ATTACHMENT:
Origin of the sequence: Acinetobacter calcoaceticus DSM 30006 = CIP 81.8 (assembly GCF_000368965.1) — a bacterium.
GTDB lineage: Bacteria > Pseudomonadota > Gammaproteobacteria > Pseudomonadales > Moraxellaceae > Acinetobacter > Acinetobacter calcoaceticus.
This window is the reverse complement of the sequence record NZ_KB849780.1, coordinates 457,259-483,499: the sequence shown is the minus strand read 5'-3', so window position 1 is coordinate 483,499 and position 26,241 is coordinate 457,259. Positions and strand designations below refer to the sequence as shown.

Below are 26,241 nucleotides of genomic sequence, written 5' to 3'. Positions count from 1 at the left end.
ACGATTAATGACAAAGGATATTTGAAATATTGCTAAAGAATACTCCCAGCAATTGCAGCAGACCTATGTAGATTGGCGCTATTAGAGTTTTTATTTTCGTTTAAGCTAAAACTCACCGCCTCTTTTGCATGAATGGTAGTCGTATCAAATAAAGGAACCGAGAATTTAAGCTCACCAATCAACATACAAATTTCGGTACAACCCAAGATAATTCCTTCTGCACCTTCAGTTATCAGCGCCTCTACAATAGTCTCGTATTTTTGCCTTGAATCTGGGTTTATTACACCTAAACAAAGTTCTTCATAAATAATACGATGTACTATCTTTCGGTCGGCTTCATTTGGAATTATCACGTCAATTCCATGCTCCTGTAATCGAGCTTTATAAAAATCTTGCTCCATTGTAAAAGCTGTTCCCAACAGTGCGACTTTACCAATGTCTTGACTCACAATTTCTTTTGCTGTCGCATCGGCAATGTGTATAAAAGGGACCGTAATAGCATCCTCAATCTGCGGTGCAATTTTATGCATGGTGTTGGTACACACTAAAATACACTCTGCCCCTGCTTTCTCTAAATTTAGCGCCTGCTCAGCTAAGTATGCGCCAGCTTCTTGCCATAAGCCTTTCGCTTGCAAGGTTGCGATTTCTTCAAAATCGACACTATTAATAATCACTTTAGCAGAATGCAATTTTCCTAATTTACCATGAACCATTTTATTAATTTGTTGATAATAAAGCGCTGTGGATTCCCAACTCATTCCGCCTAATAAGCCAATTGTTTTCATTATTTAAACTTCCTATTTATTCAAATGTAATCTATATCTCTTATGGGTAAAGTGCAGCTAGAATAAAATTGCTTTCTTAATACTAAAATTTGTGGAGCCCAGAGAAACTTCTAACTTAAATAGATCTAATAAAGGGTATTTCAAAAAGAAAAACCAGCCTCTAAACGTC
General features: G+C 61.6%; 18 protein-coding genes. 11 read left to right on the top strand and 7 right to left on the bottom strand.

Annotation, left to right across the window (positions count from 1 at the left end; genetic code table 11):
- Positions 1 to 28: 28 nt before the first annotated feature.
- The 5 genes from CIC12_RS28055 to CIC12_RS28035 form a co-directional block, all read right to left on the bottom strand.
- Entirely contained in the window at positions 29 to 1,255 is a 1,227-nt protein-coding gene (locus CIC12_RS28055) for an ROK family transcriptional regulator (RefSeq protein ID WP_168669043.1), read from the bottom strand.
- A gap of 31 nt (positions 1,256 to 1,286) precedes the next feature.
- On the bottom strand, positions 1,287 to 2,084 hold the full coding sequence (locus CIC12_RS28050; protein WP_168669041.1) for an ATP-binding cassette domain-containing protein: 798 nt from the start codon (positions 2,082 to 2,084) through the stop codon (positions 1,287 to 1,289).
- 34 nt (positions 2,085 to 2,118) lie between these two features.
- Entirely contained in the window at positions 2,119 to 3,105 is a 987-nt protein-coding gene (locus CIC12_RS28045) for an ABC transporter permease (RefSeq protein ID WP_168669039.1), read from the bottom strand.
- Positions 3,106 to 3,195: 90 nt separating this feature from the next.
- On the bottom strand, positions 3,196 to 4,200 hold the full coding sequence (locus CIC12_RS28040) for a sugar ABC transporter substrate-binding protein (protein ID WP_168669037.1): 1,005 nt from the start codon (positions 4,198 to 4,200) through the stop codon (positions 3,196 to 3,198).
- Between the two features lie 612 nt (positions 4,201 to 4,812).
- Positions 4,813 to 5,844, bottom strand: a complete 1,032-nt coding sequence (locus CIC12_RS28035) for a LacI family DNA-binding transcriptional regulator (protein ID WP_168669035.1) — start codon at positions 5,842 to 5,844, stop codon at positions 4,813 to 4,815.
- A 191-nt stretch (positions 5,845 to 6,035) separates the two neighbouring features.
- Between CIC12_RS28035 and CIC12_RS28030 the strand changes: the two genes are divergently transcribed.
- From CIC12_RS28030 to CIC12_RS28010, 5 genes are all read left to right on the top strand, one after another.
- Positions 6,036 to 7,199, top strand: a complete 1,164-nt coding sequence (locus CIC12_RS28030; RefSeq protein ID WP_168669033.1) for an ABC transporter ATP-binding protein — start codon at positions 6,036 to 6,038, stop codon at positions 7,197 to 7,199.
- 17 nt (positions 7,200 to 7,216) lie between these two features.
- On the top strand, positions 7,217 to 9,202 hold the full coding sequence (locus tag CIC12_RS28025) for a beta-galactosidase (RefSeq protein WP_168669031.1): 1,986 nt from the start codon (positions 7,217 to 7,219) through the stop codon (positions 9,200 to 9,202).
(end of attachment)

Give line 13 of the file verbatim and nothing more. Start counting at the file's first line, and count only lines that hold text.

- 34 nt (positions 2,085 to 2,118) lie between these two features.